May discovered Diderot's copiously annotated copy of this anti-materialist tract by Hemsterhuis, known to many contemporaries as "the Dutch Plato"; this edition contains May's interesting introduction, a facsimile of the original text, and a transcription of all of Diderot's comments. The comments bear on infelicities of style as well as of thought, though the latter preponderate: the Lettre is not, alas, the product of a first-rate philosophical intellect. Diderot's strong objections to Hemsterhuis' crude theory of a moral organ can be (...) taken as complementing his Refutation of Helvetius, which dates from the same period.—W. L. M. (shrink)
For Brun, the separation of men from existence, which expresses itself in various forms of anxiety, is the central concern of philosophy. While the separation of men from one another can be partly overcome by language and by modern technology's "conquests," the ontological separation cannot, the philosophic attitude of wonder can never be entirely replaced by nihil mirari. He takes issue with the philosophies of praxis which regard human action as the potential remedy for all separation. The thesis is defended (...) capably and passionately.--W. L. M. (shrink)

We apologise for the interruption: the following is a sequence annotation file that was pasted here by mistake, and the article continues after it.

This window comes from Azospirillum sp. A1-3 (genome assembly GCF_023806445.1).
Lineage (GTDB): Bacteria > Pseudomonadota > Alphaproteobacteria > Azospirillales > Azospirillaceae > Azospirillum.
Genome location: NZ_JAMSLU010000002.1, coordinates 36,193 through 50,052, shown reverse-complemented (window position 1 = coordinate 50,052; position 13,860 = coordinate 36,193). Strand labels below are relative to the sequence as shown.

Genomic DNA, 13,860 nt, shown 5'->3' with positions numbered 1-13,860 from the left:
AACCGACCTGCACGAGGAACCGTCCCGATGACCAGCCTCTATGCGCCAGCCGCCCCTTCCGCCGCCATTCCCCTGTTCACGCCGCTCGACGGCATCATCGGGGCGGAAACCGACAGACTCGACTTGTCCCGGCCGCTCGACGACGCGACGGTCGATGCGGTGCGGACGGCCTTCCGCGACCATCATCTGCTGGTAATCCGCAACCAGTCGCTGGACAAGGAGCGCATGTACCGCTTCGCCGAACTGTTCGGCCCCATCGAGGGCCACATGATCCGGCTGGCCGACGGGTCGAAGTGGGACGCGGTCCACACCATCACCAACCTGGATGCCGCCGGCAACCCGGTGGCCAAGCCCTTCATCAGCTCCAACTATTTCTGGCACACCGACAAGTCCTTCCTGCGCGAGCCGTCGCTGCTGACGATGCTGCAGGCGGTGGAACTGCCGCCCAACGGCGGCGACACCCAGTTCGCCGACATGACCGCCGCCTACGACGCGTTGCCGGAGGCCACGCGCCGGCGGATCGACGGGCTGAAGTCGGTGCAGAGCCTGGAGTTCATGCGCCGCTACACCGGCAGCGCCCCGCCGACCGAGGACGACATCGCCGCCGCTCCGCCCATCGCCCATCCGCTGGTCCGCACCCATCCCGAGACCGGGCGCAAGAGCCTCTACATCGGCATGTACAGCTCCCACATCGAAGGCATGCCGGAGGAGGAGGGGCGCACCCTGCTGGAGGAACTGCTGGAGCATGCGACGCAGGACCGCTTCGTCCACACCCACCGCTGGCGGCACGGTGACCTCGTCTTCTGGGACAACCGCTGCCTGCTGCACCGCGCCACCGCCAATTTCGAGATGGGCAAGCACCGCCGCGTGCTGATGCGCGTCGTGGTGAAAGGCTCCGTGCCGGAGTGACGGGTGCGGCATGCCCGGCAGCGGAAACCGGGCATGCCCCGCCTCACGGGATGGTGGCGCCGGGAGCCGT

Admitting to some departure from the Aristotelian classification, Jolivet divides human activities into three sorts: labor, play, and contemplation. He warns against the naturalizing effect of the Marxist notion of labor, defends play as the essentially superfluous, and argues for including art in his third category. A proper conception of human wisdom involves all three activities, although the speculative remains the highest, and the love of God is wisdom's fullest perfection. Based on a lecture series, the book is a clear, (...) rather non-technical, and contemporary re-working of some venerable ideas.--W. L. M. (shrink)
Pucelle tries to show how the idea of personal liberty is central to Green's ethics. Green's criticisms of other philosophers and the historical context of his philosophy are especially well handled. --W. L. M.